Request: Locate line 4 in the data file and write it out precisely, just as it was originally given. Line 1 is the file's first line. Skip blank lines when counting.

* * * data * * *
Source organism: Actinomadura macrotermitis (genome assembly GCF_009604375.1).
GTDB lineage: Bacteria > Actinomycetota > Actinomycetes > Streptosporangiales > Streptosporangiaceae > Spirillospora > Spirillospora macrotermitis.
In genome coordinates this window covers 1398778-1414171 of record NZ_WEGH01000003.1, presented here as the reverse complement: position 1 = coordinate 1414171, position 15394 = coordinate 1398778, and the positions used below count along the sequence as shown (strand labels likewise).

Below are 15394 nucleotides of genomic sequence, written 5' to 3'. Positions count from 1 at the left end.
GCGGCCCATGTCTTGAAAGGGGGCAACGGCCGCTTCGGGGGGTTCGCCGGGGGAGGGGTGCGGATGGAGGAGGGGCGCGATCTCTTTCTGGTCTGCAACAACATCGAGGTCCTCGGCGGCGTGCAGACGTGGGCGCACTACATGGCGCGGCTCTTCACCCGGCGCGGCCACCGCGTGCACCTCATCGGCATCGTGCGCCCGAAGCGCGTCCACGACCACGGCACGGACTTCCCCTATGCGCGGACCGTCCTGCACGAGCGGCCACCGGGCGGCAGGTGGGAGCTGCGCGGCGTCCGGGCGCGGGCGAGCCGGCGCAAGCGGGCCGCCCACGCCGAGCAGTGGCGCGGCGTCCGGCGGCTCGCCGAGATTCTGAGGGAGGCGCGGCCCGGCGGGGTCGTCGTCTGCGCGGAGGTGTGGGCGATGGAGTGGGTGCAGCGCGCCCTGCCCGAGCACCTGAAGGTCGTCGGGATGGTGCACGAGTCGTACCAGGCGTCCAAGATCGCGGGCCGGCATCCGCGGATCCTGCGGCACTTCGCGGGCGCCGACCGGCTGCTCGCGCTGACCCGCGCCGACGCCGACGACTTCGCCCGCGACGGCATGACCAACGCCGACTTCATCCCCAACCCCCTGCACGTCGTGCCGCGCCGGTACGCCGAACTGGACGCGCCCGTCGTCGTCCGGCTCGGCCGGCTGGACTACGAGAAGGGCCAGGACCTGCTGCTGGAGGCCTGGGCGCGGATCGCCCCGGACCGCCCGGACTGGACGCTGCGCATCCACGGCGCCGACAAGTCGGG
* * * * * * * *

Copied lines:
Below are 15394 nucleotides of genomic sequence, written 5' to 3'. Positions count from 1 at the left end.